Every competitive rider should have a stud kit in their grooming box, and know which size studs to use and when. Tricia Price, a UKCC Level 3 eventing coach who has ridden round both Badminton and Burghley on a home-produced horse, explains what a stud kit should include, how they work, and when and why you might choose to use them.

Kitted out

ProblemWhat should a comprehensive stud kit contain?

Tricia says… A basic stud kit can start from as little as £25 and will contain a spanner, a tool to clean out stud holes and normally four road studs. These are small, shallow studs that can be square or hexagonal in shape and are used to give a horse extra grip on good ground.

There will also be a selection of eight pointed and square studs. You can then add more types of studs to this to build your kit.

A comprehensive kit will include a range of studs for using on hard or wet ground, and everything in between.

Useful extras

In addition, I have a very useful magnetic stud bowl and I use a safety stud tap. A traditional stud tap has a spanner at one end, while the other end is used for screwing the empty stud hole before putting in the stud.

The safety stud tap, however, has a shallow, round shape as opposed to a spanner which, if a horse fidgets and stands on the tap, means they are less likely to injure themselves.

My kit also contains an adjustable spanner and either cotton wool or plastic plugs for packing the holes. Keeping stud holes clean and ready use, saves a lot of time on competition day!

Finding the balance

Problem: Can using studs affect a horse’s way of going? Can they become reliant on them and stop being able to balance when they are taken away?

Tricia says… I have never had an issue with a horse getting too used to wearing studs. I believe they will only improve a horse’s confidence, especially in slippery conditions.

On good ground, horses are able to balance themselves if ridden in a balanced way. Likewise, studs will not prevent a horse losing confidence if not ridden correctly. Horses cope well hunting without studs but this tends to involve less tight turning.

It is worth using studs for competition jumping, especially when speed and tighter turns may be involved.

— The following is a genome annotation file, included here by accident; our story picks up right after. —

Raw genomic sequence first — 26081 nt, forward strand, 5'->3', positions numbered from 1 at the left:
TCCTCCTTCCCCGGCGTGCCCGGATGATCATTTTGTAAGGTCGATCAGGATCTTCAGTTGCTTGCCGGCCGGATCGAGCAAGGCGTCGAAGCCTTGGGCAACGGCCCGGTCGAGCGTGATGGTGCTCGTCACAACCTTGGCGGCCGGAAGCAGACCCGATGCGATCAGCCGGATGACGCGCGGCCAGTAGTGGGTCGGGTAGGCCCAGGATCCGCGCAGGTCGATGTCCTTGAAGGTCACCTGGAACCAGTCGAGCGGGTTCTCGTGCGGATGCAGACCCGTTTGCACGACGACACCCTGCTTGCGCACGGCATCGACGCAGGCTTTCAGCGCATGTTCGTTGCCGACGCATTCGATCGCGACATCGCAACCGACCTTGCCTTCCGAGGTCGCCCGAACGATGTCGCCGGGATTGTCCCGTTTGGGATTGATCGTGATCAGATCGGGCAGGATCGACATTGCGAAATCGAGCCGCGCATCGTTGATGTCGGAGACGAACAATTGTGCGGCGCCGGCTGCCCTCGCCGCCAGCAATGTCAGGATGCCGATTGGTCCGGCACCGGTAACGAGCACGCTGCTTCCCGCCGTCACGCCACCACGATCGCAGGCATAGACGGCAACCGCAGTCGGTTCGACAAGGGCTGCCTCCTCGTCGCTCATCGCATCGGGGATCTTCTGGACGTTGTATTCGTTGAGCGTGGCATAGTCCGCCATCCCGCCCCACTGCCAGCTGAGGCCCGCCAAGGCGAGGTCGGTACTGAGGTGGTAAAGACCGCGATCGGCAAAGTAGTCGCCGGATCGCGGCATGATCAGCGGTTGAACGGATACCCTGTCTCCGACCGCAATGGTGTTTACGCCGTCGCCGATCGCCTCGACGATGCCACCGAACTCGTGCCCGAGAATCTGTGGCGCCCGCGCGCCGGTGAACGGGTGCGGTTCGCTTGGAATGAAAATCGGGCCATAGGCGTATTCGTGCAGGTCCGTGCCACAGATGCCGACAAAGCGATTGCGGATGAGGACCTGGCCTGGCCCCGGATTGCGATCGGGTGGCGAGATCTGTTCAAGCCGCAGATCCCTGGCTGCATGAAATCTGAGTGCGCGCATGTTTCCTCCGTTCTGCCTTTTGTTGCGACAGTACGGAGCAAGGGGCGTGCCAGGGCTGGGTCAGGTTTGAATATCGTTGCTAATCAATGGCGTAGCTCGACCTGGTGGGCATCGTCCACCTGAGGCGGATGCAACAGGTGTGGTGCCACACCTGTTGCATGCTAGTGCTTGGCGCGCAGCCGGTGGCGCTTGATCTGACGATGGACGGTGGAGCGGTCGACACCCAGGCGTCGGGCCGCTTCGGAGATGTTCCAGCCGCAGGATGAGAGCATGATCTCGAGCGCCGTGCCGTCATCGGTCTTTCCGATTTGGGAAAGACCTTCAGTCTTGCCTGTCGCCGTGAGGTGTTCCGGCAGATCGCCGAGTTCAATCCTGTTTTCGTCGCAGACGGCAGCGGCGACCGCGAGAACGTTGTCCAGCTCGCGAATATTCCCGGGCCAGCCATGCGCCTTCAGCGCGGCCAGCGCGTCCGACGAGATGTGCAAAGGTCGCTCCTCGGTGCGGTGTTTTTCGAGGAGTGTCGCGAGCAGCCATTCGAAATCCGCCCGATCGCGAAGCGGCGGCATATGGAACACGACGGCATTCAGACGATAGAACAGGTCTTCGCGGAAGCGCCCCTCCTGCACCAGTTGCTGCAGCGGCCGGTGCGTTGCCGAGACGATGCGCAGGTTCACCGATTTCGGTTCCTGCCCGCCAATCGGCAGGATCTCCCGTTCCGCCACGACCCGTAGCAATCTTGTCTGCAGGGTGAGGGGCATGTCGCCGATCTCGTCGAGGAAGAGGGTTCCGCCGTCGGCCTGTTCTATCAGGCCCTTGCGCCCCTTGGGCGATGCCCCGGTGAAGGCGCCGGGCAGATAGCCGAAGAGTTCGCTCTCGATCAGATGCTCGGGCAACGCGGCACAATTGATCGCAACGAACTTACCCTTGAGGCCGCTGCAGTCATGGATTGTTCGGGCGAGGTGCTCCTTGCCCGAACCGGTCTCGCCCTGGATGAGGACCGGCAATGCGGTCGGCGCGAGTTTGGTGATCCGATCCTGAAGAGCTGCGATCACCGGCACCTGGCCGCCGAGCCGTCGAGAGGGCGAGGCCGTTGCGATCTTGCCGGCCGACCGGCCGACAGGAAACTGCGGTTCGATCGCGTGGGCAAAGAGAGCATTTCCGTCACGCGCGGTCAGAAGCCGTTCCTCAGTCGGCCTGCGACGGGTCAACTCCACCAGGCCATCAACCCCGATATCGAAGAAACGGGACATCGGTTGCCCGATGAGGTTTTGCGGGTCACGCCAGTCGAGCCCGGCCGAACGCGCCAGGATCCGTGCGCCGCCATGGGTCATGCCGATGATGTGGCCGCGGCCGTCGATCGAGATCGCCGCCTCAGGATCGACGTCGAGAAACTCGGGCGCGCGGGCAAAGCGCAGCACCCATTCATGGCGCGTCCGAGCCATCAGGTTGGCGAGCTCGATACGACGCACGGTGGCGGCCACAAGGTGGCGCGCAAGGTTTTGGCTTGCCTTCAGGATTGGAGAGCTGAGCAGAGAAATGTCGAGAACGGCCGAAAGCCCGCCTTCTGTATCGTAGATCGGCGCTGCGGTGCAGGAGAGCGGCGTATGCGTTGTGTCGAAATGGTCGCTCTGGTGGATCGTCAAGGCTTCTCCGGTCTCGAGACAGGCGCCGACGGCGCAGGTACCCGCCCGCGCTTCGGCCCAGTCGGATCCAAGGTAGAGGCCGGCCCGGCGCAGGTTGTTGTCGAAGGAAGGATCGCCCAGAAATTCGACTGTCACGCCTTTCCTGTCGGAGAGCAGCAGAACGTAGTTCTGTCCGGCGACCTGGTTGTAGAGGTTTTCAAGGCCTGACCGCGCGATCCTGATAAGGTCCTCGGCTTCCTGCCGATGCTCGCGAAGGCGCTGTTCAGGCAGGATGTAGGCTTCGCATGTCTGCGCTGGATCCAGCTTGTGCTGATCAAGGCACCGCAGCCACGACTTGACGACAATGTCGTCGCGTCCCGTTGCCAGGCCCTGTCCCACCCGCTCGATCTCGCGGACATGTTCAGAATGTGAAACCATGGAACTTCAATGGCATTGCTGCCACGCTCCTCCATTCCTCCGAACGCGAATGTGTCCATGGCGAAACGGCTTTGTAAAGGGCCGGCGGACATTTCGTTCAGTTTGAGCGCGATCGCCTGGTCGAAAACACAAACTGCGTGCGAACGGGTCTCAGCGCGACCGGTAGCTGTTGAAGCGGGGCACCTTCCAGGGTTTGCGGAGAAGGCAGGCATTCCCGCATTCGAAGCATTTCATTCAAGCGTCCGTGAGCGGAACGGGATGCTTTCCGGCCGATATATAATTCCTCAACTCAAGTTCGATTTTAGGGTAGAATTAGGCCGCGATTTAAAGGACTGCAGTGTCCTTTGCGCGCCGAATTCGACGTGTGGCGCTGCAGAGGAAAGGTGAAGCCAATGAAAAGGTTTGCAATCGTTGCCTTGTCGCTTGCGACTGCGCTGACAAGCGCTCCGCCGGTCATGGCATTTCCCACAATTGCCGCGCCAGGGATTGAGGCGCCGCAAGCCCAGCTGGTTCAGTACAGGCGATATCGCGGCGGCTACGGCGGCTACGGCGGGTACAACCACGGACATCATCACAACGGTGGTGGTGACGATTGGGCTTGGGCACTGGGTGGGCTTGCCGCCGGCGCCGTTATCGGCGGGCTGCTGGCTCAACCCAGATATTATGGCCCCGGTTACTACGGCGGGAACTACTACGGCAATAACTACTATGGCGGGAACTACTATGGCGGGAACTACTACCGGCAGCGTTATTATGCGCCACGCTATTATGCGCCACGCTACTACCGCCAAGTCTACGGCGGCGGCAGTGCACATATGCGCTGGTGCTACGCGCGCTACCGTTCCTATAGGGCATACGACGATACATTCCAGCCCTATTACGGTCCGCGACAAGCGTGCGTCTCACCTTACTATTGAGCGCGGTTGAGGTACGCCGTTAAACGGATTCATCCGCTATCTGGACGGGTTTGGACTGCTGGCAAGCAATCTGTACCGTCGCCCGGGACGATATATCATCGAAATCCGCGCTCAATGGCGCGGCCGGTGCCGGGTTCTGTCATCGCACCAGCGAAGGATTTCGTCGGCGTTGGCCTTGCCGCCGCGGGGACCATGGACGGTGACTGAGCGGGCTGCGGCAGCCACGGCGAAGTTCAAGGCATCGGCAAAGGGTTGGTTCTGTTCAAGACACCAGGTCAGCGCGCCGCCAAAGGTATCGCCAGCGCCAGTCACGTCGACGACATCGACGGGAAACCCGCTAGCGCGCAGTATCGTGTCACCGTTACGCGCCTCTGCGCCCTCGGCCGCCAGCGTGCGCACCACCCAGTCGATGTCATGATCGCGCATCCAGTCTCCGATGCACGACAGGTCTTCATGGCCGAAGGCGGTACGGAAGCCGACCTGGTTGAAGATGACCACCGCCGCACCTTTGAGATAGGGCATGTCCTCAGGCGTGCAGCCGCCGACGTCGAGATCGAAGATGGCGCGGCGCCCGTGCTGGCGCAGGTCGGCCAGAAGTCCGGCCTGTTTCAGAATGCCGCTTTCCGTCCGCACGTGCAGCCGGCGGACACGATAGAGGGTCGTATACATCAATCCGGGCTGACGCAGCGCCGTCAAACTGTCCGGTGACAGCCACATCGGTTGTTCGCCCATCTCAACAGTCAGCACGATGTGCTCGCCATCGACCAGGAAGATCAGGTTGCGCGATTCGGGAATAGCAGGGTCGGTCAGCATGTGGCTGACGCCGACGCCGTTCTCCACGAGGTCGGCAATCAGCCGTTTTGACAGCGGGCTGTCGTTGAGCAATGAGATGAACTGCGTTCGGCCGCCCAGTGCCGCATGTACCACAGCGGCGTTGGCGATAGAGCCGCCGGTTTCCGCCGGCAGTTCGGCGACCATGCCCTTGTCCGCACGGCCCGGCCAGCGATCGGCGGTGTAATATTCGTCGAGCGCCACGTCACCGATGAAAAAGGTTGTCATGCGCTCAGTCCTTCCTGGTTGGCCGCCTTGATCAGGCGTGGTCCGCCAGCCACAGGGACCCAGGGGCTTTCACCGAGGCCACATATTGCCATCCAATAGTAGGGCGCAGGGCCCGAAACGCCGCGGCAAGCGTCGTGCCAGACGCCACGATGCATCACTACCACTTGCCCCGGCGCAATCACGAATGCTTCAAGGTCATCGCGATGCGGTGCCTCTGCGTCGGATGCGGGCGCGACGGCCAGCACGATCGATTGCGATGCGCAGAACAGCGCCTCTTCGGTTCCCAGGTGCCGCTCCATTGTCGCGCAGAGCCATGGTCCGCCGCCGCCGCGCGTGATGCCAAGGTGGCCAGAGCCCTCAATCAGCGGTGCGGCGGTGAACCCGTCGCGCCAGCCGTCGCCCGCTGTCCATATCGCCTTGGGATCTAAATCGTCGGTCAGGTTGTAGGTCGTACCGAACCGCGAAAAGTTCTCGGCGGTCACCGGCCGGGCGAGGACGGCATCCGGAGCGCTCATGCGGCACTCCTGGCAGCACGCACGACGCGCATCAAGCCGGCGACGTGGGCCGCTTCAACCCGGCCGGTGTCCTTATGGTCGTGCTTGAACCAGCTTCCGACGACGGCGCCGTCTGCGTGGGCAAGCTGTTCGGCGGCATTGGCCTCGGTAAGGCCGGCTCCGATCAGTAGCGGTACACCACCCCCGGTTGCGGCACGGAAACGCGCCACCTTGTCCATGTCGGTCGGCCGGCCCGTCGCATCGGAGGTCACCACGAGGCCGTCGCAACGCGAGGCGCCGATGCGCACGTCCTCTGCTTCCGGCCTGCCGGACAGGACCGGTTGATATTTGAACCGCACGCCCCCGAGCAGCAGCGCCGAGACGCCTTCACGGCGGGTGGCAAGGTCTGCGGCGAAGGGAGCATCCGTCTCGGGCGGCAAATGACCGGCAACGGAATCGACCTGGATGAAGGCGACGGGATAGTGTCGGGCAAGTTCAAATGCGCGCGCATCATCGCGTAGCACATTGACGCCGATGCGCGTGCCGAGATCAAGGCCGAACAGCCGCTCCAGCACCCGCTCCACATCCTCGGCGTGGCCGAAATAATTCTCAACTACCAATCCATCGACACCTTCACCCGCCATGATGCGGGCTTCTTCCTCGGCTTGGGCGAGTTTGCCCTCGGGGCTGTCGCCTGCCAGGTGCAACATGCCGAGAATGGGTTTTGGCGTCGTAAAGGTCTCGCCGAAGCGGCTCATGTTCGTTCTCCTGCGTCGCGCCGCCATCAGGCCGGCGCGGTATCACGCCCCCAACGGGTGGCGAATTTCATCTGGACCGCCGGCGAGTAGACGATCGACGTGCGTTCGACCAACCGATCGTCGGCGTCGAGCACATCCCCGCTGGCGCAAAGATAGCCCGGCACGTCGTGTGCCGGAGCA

When to use them

Problem: Do you need studs to compete at unaffiliated or low level events? How do you fit them?

Tricia says… Having had one of my worst-ever falls when a borrowed horse who did not have studs in slipped over on the flat on firm ground in the warm-up area, I am a huge believer in using studs at all levels when competing on grass. I think the benefits and confidence a horse gains are important, as long as appropriate studs are used in different ground conditions.

As soon as we start competing on grass, I get my farrier to put two stud holes in each shoe. I soak cotton wool in oil or use plastic stud plugs and plug them so they don’t get clogged up with mud or stones.

The night before a competition, I always check the stud holes are clean as there is nothing worse than struggling to get them clean after you arrive.

Some people only use one hole per shoe, but I think it is better for the horse’s balance to have two. The choice is yours.

Selecting the right size

Problem: How many and what type of studs should be used on hard ground, and after rain on hard ground?

Tricia says… For firm summer ground, small pointed studs or road studs in front and larger pointed ones behind are best. Smaller studs in front avoid unnecessary jarring on the horse’s front legs as the balance of the foot is altered as it hits the ground at a different angle. Larger studs are used behind as there is not the same impact as on the front feet, so they can be used to help prevent slipping. The wetter the ground, the larger the stud.

Protecting from injury

In order to prevent a horse catching itself I tend to put a slightly smaller stud on the inside and a bigger one on the outside. Studs are normally either square or hexagonal and used on the outside of the shoe, or blunter rectangular shapes which can be used on the inside where horses can knock themselves.

I would always recommend using a stud girth when jumping a horse in studs.

Look what’s inside the latest issue of Your Horse

Get the latest issue

Check out our latest subscription offer